Review by: Mark Palm
I have yet to see either a tornado or a hurricane, but I have seen my share of floods and blizzards. When I lived in Southwestern PA the big rivers would flood now and again, and while the power was undeniable there was no beauty in watching the dirty water swell and spread. Blizzards are another matter. Although on an intellectual level I know that they are harmful and dangerous whenever I lived through one I was always aware of their beauty. When I moved to Texas I realized that I missed snow, and now and again I find myself wishing for a good deep snow. In Snowblind Christopher Golden manages to show us the beauty, and the work day hassles that come with a big snow storm. He also makes it as scary as hell.
The Novel is set in the New England city of Coventry, and concerns two blizzards, twelve years apart. Mr. Golden gives us a large and varied cast and tracks their stories through the first blizzard. I don't wish to give away any spoilers which are so instrumental in this book, so just let me say that the storm is unusually dangerous causing dozens of fatalities, and most of the deaths are not natural. The characters are all finely drawn, and we care about them, and like a cook who knows that you cannot make an amulet without breaking some eggs, Mr. Golden lets us know how serious this all is by bumping off several characters that I came to like. The first blizzard takes up about a fifth of the book, but it sets up the cast for the next blizzard, which tracks the lives of people who survived the first one and follows their stories through a repeat.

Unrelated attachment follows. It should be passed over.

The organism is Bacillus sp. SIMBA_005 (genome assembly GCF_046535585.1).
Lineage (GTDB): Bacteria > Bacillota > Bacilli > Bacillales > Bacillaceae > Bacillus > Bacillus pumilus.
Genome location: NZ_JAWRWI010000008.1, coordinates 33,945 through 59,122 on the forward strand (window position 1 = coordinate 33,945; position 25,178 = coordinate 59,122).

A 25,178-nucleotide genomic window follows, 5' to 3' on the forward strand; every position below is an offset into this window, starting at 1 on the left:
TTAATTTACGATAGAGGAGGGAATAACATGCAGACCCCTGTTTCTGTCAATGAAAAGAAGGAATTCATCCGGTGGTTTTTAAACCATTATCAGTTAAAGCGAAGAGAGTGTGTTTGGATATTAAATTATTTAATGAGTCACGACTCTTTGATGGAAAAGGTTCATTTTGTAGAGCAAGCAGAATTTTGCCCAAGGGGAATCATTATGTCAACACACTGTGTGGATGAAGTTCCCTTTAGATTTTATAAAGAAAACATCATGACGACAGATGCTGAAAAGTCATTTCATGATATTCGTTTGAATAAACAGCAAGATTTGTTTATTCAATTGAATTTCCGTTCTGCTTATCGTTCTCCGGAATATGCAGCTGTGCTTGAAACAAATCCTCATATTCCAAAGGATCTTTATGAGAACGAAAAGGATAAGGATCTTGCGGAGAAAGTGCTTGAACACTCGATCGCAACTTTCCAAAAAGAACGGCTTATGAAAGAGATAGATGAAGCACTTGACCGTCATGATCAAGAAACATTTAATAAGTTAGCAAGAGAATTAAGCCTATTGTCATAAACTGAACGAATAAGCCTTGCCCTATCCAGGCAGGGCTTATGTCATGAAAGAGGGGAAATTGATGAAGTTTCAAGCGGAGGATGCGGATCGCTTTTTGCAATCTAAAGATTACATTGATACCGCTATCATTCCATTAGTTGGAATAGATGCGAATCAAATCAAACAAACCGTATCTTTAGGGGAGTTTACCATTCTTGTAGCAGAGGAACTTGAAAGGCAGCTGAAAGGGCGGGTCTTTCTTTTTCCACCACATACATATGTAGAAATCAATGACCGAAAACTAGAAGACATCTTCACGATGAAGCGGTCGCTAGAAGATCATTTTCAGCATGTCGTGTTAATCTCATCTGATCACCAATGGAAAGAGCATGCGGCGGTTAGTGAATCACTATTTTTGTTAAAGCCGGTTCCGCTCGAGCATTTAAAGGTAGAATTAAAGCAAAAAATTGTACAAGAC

As I said earlier Mr. Golden has a deft hand with character, but he also knows how to write action and how to scare the pants off of a reader. He does both with alarming but admirable frequency. There are many twists Mr. Golden reveals as he delves deeper into the unnatural aspects of the blizzards, but the most effective thing he does is not divulge too much. He keeps a lot of secrets’ back in the shadows, and do you know what? It's a lot scarier back in there.
There are several storylines in this book, and the author does a good job of juggling them all, following the plot as the lives of the citizens of Coventry overlap and entangle. Of special interest to me was how Mr. Golden showed how the effects of these occurrences touched them in their everyday lives in a way that most horror writers don't even attempt, much less pull off. As if it isn't bad enough that a loved one is killed by a supernatural entity during a blizzard Mr. Golden shows us the way it changes their everyday lives; marriages, childhoods and careers are altered and it is this commonplace touch that makes the story so hard-hitting.
There are a few nits that I could pick, but for the majority of this novel Mr. Golden had me just where he wanted me. I am not so sure that I want to see a blizzard the way that I once did.